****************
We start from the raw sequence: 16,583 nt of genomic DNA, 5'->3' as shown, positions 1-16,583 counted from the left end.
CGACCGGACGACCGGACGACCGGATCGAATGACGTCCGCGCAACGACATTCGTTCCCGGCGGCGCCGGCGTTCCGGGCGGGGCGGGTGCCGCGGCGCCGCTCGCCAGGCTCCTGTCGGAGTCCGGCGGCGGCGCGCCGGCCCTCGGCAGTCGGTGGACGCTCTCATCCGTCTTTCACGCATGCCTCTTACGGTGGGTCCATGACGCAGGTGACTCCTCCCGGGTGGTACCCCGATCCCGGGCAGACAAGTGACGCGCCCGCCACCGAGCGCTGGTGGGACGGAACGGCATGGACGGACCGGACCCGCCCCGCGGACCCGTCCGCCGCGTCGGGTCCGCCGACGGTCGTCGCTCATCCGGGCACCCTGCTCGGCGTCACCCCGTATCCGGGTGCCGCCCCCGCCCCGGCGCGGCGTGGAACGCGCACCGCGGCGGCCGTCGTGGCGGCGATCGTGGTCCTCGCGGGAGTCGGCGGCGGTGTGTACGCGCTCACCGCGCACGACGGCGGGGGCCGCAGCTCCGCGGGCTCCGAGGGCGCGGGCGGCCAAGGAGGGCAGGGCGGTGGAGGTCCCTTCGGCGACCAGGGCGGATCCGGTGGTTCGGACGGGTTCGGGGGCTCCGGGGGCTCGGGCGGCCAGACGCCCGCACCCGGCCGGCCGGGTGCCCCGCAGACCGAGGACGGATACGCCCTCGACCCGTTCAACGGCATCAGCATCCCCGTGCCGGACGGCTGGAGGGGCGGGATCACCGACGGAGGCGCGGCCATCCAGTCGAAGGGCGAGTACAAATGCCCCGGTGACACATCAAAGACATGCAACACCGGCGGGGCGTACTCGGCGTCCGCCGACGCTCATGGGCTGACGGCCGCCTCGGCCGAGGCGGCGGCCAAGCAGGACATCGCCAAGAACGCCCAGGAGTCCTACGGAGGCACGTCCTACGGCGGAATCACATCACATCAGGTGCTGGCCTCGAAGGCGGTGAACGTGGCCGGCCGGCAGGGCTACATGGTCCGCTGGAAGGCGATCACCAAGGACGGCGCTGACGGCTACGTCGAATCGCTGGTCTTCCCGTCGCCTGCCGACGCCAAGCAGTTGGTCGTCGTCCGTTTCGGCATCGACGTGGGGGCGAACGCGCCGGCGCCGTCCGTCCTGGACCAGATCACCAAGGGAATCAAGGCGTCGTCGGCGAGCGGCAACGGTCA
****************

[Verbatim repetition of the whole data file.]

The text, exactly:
We start from the raw sequence: 16,583 nt of genomic DNA, 5'->3' as shown, positions 1-16,583 counted from the left end.
CGACCGGACGACCGGACGACCGGATCGAATGACGTCCGCGCAACGACATTCGTTCCCGGCGGCGCCGGCGTTCCGGGCGGGGCGGGTGCCGCGGCGCCGCTCGCCAGGCTCCTGTCGGAGTCCGGCGGCGGCGCGCCGGCCCTCGGCAGTCGGTGGACGCTCTCATCCGTCTTTCACGCATGCCTCTTACGGTGGGTCCATGACGCAGGTGACTCCTCCCGGGTGGTACCCCGATCCCGGGCAGACAAGTGACGCGCCCGCCACCGAGCGCTGGTGGGACGGAACGGCATGGACGGACCGGACCCGCCCCGCGGACCCGTCCGCCGCGTCGGGTCCGCCGACGGTCGTCGCTCATCCGGGCACCCTGCTCGGCGTCACCCCGTATCCGGGTGCCGCCCCCGCCCCGGCGCGGCGTGGAACGCGCACCGCGGCGGCCGTCGTGGCGGCGATCGTGGTCCTCGCGGGAGTCGGCGGCGGTGTGTACGCGCTCACCGCGCACGACGGCGGGGGCCGCAGCTCCGCGGGCTCCGAGGGCGCGGGCGGCCAAGGAGGGCAGGGCGGTGGAGGTCCCTTCGGCGACCAGGGCGGATCCGGTGGTTCGGACGGGTTCGGGGGCTCCGGGGGCTCGGGCGGCCAGACGCCCGCACCCGGCCGGCCGGGTGCCCCGCAGACCGAGGACGGATACGCCCTCGACCCGTTCAACGGCATCAGCATCCCCGTGCCGGACGGCTGGAGGGGCGGGATCACCGACGGAGGCGCGGCCATCCAGTCGAAGGGCGAGTACAAATGCCCCGGTGACACATCAAAGACATGCAACACCGGCGGGGCGTACTCGGCGTCCGCCGACGCTCATGGGCTGACGGCCGCCTCGGCCGAGGCGGCGGCCAAGCAGGACATCGCCAAGAACGCCCAGGAGTCCTACGGAGGCACGTCCTACGGCGGAATCACATCACATCAGGTGCTGGCCTCGAAGGCGGTGAACGTGGCCGGCCGGCAGGGCTACATGGTCCGCTGGAAGGCGATCACCAAGGACGGCGCTGACGGCTACGTCGAATCGCTGGTCTTCCCGTCGCCTGCCGACGCCAAGCAGTTGGTCGTCGTCCGTTTCGGCATCGACGTGGGGGCGAACGCGCCGGCGCCGTCCGTCCTGGACCAGATCACCAAGGGAATCAAGGCGTCGTCGGCGAGCGGCAACGGTCA